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Recently, I started a set of online devotionals on the book of Revelation. It turns out quite a few pastors are also going through Revelation, either as devotionals or sermons. I want to encourage you to read Revelation for yourself. To help you along the way, consider these pointers.

Eschatology

First, eschatology is the field of Biblical study where you look at all of the Bible and then try to put in order what the Bible says about the Last Things – how the world ends, the return of Jesus, the final judgment, and the coming of the New Heaven and Earth. There are many Biblical “ologies.” Soteriology looks at all of the Bible to systematize biblical teaching on salvation. Ecclesiology looks at all of the Bible to systematize biblical teaching on the church. I will not describe all of the “ologies,” just point out that they are important and helpful in understanding the Christian faith. It is good to look at all of the Bible and see how what teaches on important matters.

I mention eschatology because it is important to be able to understand how most people who study, read, preach and teach on the Book of Revelation approach their task. What most people do is have an extended enquiry and explanation of Biblical eschatology, filtering everything in the book of Revelation into and through their understanding of eschatology. This is an observation, not a criticism. This exercise can be very helpful. But the point of my observation is that this explains why so many people don’t feel able to read the Book of Revelation. Just the thought of connecting an ornate eschatology to Revelation makes many feel at best tired, and at worst, defeated.

But there is another valid way to read Revelation. Read it as a book, from cover to cover, and try to understand it as a book. Remember, it is a book and meant to be read from beginning to end as a book. This, by the way, is the approach I took in my devotionals. When you read the book, with a beginning, middle, and end, you will see that it talks about many, many different things––the nature of divine revelation, the nature of the church, salvation, the state, angels, who Jesus is––I could on. My point is that Revelation does talk about eschatological matters, but it also talks about much more. So read it, in a sense, “for itself.”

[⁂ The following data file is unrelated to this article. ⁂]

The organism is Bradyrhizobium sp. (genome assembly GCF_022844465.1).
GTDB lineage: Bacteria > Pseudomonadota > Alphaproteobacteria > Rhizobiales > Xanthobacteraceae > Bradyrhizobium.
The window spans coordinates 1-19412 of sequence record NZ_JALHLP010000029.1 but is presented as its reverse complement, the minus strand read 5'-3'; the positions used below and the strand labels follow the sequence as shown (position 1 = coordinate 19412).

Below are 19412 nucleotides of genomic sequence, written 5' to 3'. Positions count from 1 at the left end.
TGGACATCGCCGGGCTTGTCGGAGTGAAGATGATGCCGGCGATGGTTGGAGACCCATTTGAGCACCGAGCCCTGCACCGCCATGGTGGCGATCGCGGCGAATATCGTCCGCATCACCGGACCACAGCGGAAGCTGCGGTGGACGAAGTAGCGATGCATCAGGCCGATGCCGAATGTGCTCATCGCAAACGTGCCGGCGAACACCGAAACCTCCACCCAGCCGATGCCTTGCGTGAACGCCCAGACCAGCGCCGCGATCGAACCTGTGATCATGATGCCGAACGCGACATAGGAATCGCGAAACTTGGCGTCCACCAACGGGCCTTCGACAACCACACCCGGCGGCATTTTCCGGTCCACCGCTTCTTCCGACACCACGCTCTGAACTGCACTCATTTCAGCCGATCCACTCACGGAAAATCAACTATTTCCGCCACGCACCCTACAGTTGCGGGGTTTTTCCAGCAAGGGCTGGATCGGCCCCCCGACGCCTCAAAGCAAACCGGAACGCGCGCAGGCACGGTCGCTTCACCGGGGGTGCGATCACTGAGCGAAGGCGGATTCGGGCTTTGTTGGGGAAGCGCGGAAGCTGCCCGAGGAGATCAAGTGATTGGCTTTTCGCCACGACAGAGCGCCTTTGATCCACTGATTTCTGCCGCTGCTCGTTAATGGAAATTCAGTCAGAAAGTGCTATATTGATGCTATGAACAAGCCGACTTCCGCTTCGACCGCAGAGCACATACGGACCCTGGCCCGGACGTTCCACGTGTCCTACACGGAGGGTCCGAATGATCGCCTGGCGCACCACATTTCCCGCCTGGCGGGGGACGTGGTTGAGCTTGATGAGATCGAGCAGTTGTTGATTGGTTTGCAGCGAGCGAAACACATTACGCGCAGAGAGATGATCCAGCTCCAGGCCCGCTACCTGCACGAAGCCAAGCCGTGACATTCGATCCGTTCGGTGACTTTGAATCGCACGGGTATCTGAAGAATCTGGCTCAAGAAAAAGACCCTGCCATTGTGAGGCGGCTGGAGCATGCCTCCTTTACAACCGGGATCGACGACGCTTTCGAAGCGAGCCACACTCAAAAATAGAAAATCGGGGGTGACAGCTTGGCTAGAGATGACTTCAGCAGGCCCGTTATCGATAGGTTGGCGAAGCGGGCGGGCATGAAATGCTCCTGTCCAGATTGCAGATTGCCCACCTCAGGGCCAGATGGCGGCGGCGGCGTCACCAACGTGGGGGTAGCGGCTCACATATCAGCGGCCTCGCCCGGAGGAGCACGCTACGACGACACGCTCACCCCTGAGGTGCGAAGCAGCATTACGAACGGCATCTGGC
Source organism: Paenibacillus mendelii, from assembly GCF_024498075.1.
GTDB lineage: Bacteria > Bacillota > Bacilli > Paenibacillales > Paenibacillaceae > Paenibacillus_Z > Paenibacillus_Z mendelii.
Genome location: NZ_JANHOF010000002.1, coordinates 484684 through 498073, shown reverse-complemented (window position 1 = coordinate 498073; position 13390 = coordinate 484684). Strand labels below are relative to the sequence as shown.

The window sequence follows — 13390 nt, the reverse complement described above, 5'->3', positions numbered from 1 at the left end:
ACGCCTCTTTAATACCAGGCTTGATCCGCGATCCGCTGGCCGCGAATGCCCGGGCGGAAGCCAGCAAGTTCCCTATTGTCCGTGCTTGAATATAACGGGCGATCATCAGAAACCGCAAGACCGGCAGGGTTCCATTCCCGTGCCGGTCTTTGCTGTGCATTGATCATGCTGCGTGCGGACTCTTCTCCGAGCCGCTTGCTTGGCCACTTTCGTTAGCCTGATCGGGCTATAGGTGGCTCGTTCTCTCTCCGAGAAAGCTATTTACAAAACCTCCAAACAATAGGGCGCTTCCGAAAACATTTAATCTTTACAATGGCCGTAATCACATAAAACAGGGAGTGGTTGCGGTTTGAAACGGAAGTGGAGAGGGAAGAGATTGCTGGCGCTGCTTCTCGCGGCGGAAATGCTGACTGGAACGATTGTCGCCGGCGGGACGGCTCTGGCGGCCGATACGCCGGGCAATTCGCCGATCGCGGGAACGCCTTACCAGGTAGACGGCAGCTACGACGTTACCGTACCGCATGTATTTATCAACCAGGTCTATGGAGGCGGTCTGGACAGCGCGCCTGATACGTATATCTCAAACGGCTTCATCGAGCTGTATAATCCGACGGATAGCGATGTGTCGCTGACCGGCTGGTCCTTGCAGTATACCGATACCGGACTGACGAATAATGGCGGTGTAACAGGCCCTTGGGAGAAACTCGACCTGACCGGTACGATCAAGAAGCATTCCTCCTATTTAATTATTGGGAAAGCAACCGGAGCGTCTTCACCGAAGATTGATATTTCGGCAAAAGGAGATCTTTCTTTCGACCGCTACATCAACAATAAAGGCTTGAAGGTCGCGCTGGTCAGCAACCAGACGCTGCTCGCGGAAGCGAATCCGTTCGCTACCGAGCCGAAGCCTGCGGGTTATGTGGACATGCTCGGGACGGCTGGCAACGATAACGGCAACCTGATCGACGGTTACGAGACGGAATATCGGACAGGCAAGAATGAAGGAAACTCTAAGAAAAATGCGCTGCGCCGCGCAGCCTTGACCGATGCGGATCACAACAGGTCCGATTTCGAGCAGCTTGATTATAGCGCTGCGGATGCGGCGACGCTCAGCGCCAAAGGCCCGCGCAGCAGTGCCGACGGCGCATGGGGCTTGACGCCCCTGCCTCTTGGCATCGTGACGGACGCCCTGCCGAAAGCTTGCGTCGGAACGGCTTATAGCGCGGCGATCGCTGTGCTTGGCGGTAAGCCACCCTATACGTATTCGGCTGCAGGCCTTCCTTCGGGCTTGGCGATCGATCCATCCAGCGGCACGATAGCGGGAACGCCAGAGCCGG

Revelation is Still Weird

Second, Revelation is still weird, but its weirdness becomes more enjoyable if you relax and let it teach you on its own terms. There are angels and beasts and lamp-stands and prophets, stars that are angels, living creatures – the book is very fantastical. Some of us like poetry, others like philosophy, biography, history, narrative, parable or law. The Bible is written “for all sorts and conditions of men.”

The Book of Revelation appeals to people who like fantasy and symbols. God has so caused the Bible to be written that some parts will speak more powerfully to some, and other parts more powerfully to others. So, yes, even with my encouragement, Revelation might be hard going for some, but for others, you might end up enjoying it very much when you realize you do not have to harmonize Ezekiel, Daniel, Zechariah and all the other parts of the Bible to every verse in Revelation as you build your eschatological system. Read, learn, enjoy. Connect the telling of the story in Revelation to other parts of the Bible (hint: Genesis 1–3 is often important, as is the exodus), but sit lightly on the eschatological system.

Revelation Invites Us to Read It

Third, note how the book begins (1:3) and ends (22:7). We are told to “keep the words of the prophesy of this book.” We are told this as we start to read and as we end. So read the book, asking yourself the question, what is the Lord saying here that I need to believe and keep? If everything in Revelation is primarily about the future, then there is nothing to keep.

Now, the book clearly does say some things about “the end and the new beginning of all things.” Revelation is not a mere symbolic account of our day-to-day lives. The opening of Revelation tells us it is Jesus revealing Himself – who He is, what He has done, is doing and will do. There are promises to believe, truth to know, commands to obey and warnings to heed. In that way, as you read the book section by section, you can ask, “Lord, show me how to believe, trust, keep and live your word in my day-to-day life.

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